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Is there a formal/informal language reference for InDesign JS scripting?

Engaged ,
Sep 07, 2023 Sep 07, 2023

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Sometimes, Google Search really lets you down. This is one of those times. If I didn't know better, I would believe that Adobe intentionally obfuscates any scripting language references for their apps. But surely someone somewhere has a valid, functioning reference for the language model used by InDesign for js programming.

 

And before you refer me to the Adobe Developer's page where I can download the Scripting file for InDesign, please know that it doesn't contain a language reference. It is a bunch of help files for various tasks you might want to accomplish. That's fun and all, but literally the files are so unbelievably poorly presented that it locks up Chrome repeatedly. Even with 32Gb RAM, nothing else open, and running without extensions, it still locks up. There is something  terribly wrong with the files provided.

 

But even if there was some way to effectively browse the local files, there is no language reference.

Before you suggest thousands of great example script sites and tutorials, please understand that I have hundreds of tutorials and reference lists from great InDesign programmers, but NONE of them include a simple language reference.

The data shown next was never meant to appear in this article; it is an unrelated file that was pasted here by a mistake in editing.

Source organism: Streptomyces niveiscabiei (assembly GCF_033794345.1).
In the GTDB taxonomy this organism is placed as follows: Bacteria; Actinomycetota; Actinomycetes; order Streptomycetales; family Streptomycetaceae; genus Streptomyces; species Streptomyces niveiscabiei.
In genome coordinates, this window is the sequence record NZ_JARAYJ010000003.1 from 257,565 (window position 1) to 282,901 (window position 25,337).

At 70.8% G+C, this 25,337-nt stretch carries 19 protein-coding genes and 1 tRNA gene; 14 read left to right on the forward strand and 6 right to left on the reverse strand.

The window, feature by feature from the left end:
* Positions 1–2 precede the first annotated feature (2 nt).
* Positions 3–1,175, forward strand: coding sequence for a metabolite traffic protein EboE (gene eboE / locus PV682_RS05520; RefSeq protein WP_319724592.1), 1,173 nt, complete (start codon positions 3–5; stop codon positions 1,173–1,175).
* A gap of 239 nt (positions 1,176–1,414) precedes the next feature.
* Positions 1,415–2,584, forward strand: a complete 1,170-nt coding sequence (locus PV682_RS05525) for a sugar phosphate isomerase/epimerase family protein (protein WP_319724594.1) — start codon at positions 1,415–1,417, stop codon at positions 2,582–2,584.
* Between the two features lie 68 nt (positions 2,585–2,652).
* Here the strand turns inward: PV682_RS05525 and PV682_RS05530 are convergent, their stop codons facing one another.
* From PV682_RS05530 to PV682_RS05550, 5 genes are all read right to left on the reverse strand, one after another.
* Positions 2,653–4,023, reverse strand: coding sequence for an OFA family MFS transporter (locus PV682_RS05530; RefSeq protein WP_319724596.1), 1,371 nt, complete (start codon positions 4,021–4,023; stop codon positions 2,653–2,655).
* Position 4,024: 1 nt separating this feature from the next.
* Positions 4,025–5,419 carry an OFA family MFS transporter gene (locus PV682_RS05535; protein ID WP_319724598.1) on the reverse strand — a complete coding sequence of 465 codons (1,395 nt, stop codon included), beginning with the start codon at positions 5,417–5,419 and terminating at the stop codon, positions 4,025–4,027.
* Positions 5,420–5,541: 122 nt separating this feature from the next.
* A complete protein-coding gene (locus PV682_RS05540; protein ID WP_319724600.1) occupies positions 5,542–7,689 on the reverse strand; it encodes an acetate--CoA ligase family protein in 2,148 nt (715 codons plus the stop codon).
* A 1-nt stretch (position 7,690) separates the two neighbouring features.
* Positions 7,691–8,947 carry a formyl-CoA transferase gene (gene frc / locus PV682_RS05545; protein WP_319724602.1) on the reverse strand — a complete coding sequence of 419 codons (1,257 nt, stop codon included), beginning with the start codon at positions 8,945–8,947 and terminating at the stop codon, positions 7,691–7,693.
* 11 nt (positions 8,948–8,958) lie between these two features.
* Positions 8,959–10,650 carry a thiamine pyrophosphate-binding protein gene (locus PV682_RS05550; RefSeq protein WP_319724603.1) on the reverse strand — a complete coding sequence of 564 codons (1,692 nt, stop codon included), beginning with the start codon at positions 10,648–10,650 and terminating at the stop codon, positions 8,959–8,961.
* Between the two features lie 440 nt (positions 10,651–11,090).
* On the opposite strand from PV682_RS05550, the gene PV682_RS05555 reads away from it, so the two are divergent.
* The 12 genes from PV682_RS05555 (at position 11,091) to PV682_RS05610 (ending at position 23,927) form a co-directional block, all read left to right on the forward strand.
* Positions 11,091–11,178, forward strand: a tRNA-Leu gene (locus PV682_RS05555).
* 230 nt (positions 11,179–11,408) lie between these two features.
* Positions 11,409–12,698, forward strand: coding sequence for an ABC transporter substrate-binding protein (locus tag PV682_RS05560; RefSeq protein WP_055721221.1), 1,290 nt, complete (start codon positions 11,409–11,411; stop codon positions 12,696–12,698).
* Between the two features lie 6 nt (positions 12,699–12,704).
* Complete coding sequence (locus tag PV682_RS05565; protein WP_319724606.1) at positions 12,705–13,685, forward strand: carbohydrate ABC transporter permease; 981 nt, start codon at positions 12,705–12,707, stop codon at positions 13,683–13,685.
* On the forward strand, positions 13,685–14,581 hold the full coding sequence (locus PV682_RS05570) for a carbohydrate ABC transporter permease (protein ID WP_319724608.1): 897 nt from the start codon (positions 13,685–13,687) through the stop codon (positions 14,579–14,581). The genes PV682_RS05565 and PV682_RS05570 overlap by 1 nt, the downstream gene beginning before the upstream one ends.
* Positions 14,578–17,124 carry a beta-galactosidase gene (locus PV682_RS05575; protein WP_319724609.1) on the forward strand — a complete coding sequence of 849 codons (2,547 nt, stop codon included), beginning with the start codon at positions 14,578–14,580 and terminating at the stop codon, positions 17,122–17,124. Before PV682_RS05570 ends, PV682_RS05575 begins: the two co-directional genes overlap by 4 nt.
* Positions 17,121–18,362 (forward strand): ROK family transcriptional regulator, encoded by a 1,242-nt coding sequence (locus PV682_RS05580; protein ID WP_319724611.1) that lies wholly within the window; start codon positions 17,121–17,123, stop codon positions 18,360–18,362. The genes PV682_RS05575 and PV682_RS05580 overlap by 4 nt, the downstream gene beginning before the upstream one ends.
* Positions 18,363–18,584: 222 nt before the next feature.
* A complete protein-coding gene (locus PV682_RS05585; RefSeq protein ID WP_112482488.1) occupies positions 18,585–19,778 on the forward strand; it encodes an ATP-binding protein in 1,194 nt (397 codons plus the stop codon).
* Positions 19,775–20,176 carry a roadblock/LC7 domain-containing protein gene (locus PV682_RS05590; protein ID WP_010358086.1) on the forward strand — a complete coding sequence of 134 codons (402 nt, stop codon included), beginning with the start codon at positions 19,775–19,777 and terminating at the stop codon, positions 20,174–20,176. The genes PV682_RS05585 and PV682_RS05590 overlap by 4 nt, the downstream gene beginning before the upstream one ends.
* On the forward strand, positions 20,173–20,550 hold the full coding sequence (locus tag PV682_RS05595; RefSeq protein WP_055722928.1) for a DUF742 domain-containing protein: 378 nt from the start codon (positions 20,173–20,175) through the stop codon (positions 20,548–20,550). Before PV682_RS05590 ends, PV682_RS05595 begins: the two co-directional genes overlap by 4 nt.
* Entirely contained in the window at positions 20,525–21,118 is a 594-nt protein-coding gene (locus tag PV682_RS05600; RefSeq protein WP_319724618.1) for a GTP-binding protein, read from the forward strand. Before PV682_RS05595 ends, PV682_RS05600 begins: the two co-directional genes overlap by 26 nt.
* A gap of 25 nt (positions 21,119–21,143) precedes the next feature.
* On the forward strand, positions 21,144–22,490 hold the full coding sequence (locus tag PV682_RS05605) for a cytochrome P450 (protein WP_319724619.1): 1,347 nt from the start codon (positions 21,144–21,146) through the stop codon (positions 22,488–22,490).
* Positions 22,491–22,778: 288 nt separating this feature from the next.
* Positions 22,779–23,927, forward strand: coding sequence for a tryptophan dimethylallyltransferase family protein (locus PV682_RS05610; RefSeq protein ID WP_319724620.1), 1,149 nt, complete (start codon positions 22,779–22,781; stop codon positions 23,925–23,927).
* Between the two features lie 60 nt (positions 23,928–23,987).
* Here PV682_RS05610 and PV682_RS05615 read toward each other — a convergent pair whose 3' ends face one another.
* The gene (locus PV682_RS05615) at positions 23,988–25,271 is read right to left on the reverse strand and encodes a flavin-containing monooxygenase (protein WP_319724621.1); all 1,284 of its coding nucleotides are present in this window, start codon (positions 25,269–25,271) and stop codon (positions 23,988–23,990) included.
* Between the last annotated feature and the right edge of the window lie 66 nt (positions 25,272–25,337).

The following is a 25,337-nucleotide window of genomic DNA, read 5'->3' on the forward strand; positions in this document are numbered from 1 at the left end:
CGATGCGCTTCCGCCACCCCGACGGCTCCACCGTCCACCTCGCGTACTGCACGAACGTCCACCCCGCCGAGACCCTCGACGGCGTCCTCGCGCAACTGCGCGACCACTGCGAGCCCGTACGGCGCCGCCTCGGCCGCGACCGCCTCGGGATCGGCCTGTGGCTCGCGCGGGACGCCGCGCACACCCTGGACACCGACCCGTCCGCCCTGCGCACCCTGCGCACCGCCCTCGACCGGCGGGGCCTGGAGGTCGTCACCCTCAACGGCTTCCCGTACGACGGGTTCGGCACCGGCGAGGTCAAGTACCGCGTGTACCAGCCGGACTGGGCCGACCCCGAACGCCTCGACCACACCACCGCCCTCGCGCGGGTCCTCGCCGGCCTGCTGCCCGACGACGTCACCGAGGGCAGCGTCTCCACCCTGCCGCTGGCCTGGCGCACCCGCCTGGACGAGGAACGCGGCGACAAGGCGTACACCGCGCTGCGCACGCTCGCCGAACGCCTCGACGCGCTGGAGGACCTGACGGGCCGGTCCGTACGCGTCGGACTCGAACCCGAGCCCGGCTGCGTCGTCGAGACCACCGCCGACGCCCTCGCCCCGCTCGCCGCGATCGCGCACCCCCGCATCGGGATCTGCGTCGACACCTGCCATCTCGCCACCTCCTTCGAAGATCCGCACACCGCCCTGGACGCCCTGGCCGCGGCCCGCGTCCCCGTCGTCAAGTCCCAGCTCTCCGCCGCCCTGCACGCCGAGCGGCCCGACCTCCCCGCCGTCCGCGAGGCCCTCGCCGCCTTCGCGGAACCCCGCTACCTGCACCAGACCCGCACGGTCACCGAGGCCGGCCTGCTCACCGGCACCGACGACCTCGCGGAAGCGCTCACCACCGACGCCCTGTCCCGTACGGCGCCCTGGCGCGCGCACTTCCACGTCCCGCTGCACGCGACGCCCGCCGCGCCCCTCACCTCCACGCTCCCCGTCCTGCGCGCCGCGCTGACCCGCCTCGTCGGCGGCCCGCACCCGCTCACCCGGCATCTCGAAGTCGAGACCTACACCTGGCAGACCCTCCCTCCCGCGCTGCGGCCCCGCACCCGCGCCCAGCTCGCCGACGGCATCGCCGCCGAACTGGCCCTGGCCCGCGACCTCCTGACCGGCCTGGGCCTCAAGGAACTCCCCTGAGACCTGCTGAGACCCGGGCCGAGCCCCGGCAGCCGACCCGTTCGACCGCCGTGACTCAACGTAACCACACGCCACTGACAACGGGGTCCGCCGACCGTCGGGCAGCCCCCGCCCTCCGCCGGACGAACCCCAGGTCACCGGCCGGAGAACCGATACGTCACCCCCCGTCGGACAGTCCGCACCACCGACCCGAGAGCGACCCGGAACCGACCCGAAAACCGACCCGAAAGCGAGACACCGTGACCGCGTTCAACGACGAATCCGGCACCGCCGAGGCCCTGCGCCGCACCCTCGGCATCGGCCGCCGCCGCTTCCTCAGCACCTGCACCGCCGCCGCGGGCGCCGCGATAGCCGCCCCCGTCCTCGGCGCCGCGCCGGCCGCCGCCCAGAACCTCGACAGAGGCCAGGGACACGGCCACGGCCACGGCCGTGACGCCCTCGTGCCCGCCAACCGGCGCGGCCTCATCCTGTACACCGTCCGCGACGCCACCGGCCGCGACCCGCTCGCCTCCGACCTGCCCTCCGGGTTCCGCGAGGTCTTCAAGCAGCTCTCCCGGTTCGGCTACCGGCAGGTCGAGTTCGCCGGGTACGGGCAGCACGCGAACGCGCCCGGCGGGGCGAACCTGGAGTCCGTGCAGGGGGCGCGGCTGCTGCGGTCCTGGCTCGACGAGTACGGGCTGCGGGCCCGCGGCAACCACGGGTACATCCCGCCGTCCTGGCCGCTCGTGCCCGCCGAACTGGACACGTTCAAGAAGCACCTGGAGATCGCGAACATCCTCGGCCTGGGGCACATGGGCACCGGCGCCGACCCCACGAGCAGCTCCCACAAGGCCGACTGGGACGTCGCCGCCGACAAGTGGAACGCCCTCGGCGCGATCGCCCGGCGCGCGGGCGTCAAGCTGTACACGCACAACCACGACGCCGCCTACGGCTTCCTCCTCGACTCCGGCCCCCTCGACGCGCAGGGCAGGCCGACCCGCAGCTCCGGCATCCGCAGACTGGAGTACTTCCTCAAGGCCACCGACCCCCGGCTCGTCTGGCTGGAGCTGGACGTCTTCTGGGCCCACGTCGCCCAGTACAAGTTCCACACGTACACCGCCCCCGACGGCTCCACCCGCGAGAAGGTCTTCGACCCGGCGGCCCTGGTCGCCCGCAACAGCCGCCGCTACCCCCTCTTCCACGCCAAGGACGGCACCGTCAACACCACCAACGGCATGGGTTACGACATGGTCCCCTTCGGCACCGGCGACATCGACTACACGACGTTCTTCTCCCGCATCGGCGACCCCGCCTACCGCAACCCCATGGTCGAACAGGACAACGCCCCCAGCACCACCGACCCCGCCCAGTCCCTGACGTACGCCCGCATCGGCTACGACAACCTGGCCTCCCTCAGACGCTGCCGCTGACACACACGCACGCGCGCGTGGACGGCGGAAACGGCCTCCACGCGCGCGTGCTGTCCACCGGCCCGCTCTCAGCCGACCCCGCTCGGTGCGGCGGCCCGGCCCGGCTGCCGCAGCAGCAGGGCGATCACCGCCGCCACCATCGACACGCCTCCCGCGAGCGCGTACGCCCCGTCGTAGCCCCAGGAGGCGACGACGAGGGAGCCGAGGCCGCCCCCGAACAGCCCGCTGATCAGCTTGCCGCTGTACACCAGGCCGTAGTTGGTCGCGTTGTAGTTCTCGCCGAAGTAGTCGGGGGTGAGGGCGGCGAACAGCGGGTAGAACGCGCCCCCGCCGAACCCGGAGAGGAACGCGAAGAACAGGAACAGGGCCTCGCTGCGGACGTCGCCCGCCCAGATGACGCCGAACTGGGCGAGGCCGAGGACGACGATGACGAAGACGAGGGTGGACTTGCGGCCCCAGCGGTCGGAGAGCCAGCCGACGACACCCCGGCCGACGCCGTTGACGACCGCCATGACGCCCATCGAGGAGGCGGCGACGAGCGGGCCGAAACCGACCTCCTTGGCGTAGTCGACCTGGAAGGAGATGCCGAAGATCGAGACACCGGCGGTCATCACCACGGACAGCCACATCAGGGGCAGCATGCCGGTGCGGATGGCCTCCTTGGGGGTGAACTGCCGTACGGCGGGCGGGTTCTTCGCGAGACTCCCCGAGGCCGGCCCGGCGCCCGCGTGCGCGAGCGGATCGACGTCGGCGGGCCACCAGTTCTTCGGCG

For example, the following site has the JS Language reference.

https://developer.mozilla.org/en-US/docs/Web/JavaScript/Reference

Sure it has examples, but it gives the terms, the properties and methods for the term then an example. I just cannot find this anywhere for InDesign..

 

The biggest problem that I am having with InDesign JS is that there are a million ways to reference every item in InDesign. Some ways provide usefull methods that aren't available other ways. Without a comprehensive language reference, I am constantly trying to assert methods on objects that don't have that method. All of this could be easily solved with a simple dictionary. 

 

Thanks for any help you can offer. If you need some free example scripts or tutorials, I have a ton of them. This post is not about getting something accomplished that I can copy and paste from a sample script, it's about finding the language reference so I can write my own scripts. 

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Scripting , SDK

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Explorer ,
Sep 07, 2023 Sep 07, 2023

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Community Expert ,
Sep 08, 2023 Sep 08, 2023

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Hi @Jason Burnett,

There are 3 aspects to this.

  • The JS part or capability of InDesign scripts. So ESTK uses an old version of ECMA script, ECMAScript 3 standard. So if you find modern JS features not available to you, then this is the reason. For modern JS you can explore UXP scripting but that is still evolving
  • The DOM api's and methods, for this you can refer the link shared by @davidt12412601 
  • Knowing about the InDesign terms and their relation with each other, this will help you make a good guess as to what area of the DOM you need to investigate to accomplish what you are trying to achieve.

I hope this helps

-Manan

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Guide ,
Sep 08, 2023 Sep 08, 2023

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Hi Jason,